“It was like I was always trying to get out of the deep end of the pool,” the insurance adjuster, 39, tells PEOPLE of competing on the CBS reality competition before being voted out on Wednesday’s episode.
Now back home in Granada Hills, Calif., the mother of two reflects on her experience on the show and reveals the strategic moves she made that never made it on air.
Do you regret not trying to go along with Michelle‘s plan to get rid of David?
I just didn’t think it was going to work out because I knew Chris had Zeke in his back pocket and Michelle wouldn’t be able to sway him to go against Chris’ plan.
Why do you think you always found yourself at the bottom of the tribe?
I feel like I had a target on my back from day one and it never went away. I think that happened because I gravitate towards people I have shared interest with. I got along with all the ladies, but I just had more things in common with Rachel and we bonded faster. I think the other ladies saw me off with Rachel and thought we were strategizing, but that wasn’t the case. I wasn’t even thinking about strategy on day one. I was just trying to establish relationships with everyone.
Did you ever find someone you could fully trust?
No. I thought Ken and David and I were really close, but it’s clear now that I didn’t know everything. I didn’t know Dave had the idol or that Jessica had the advantage. Ken is the one who knew everything. Everyone confided in him – including myself. I had doubts about David because he’d flipped before, but Ken was the one who had most of my trust. He’s a well-rounded, trustworthy, good guy. His only problem is that he plays a little emotionally. Other than that, I think he has a really good chance of going far.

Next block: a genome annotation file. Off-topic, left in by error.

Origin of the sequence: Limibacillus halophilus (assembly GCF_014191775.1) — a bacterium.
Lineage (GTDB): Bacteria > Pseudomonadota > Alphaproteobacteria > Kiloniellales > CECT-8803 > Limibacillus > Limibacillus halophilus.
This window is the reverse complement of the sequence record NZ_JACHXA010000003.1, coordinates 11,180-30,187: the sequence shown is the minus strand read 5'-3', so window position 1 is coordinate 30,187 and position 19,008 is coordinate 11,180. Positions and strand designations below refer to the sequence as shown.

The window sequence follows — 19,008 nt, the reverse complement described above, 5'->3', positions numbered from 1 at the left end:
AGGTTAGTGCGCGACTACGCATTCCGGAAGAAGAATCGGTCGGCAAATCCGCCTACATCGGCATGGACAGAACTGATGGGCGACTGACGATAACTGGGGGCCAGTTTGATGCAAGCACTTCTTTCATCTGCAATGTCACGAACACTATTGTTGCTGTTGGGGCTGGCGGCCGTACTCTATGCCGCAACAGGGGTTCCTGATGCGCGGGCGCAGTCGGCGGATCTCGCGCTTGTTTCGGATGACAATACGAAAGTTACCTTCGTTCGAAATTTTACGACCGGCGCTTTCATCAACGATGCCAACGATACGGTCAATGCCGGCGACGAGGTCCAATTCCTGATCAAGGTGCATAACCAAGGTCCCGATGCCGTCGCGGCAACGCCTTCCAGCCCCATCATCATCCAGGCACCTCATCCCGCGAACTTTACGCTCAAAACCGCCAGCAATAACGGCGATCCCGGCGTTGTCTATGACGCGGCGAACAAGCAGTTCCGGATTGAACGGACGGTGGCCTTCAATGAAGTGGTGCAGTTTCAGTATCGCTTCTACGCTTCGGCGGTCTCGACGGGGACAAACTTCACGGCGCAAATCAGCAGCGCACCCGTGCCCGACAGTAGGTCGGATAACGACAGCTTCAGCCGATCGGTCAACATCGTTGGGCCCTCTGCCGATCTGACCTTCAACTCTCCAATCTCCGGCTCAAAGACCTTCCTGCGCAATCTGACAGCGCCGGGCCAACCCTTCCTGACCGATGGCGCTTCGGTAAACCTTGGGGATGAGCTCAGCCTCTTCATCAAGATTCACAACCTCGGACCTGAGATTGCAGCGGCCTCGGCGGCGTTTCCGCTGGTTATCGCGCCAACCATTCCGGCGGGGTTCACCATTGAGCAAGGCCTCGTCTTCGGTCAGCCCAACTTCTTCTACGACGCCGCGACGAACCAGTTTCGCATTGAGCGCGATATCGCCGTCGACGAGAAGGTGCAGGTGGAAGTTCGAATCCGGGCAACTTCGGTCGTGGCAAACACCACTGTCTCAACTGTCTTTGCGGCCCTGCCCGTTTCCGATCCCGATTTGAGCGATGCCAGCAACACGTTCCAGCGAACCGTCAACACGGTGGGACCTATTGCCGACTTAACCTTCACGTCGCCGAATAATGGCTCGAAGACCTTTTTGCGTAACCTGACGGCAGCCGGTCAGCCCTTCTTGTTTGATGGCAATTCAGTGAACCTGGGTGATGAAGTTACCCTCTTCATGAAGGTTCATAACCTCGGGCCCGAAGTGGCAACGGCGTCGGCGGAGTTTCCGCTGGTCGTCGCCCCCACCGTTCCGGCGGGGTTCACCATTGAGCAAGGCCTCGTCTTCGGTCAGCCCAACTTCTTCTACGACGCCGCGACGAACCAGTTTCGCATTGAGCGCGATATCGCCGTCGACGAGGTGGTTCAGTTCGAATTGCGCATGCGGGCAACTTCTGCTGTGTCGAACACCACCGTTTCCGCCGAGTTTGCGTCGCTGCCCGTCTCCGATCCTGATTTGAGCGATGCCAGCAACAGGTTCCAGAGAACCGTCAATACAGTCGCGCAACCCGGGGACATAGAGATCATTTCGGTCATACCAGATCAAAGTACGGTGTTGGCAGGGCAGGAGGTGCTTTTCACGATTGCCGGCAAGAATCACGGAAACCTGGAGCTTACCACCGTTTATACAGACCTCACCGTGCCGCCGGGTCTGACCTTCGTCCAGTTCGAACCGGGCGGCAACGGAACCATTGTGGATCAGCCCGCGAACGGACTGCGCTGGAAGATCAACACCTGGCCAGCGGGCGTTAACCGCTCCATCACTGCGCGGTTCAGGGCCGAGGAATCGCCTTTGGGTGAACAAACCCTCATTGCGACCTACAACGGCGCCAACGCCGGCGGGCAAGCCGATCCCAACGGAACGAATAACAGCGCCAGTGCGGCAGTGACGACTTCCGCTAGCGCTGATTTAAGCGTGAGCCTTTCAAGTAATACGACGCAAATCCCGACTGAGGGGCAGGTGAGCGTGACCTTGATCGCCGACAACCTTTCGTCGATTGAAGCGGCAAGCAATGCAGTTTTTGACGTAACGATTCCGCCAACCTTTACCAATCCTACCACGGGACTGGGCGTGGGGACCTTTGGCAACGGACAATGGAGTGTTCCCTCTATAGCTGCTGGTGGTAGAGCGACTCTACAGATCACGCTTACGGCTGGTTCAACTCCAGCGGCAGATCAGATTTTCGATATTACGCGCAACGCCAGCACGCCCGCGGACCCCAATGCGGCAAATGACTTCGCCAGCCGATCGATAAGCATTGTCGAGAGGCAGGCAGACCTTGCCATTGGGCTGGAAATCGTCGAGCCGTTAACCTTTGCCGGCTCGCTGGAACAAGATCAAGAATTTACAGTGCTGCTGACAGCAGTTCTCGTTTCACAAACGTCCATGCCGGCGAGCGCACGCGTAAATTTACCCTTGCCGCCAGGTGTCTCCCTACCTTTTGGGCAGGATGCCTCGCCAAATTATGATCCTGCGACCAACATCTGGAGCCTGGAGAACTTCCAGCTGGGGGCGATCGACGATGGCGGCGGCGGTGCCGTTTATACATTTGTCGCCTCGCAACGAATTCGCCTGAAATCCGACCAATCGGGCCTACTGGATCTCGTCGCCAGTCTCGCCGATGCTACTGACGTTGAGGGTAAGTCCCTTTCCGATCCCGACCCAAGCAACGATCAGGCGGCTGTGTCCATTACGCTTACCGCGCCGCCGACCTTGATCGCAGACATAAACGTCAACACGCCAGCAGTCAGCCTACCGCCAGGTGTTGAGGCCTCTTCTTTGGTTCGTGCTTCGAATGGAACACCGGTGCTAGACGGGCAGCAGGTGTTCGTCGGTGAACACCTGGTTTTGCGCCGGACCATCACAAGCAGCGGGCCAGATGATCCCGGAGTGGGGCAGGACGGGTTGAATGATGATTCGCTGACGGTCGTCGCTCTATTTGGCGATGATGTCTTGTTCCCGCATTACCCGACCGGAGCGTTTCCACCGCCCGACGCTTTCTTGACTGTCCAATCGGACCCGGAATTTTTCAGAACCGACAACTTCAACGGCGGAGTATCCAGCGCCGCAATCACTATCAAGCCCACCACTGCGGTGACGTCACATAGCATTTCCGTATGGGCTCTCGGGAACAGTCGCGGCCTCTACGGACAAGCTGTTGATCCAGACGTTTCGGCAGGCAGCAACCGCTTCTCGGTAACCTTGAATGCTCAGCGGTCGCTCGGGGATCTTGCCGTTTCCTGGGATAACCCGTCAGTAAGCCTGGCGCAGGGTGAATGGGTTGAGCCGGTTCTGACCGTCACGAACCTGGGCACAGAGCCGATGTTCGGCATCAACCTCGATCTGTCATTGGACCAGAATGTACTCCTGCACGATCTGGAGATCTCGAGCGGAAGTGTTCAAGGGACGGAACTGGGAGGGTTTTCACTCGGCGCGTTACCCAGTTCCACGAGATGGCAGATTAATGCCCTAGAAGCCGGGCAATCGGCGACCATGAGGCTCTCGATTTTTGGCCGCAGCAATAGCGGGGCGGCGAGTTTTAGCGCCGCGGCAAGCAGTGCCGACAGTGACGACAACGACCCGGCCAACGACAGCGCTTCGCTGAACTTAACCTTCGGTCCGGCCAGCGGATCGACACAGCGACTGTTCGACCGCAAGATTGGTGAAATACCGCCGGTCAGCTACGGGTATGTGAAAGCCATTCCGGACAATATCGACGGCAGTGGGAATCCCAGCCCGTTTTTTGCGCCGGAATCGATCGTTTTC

How did the twist of being separated by age bracket impact your game?
It impacted it a lot! Most people I hang out with are much younger than me. I’m a Gen X but I’m young at heart. I’m always with my kids, so I’m learning the newest trends and identify more with the care-free spirit of Millennials. They are always willing to try things in unconventional ways and aren’t set in their thinking. I think that’s why they bested us in some of those challenges.
What did your 18-year-old son and 16-year-old daughter think of your game play?
My son has this “whatever” attitude. He’s like, “Whatever, mom.” He only watched the premiere episode with me. But my daughter is my biggest cheerleader and watches every episode with me and critiquing my game. She’s, like, “Mom, why did you do that?” and “Mom, why were you so slow on the balance beam? That’s why you almost got voted out!” She’s so real and in my face about it.
Anything you wish you’d done differently?
I wish I would have gotten to know the Gen X men a little more. If I had bonded with them, I think I would have made it further. I did try with the girls. When Paul went home, I went to all the Gen X women and tried to start an alliance with them and Ken, since he never voted with the guys. I wish I’d been able to make that happen.
What did you learn about yourself while playing the game?
I learned that I’m more trusting than I thought. I thought I was apprehensive, but now I know that I am very loyal. But after going on Survivor, I have come to realize I can love and trust people but also acknowledge they have flaws. That’s been an important lesson to learn not just in the game but for life, too.
Survivor: Millennials vs. Gen X airs Wednesdays at 8 p.m. ET on CBS.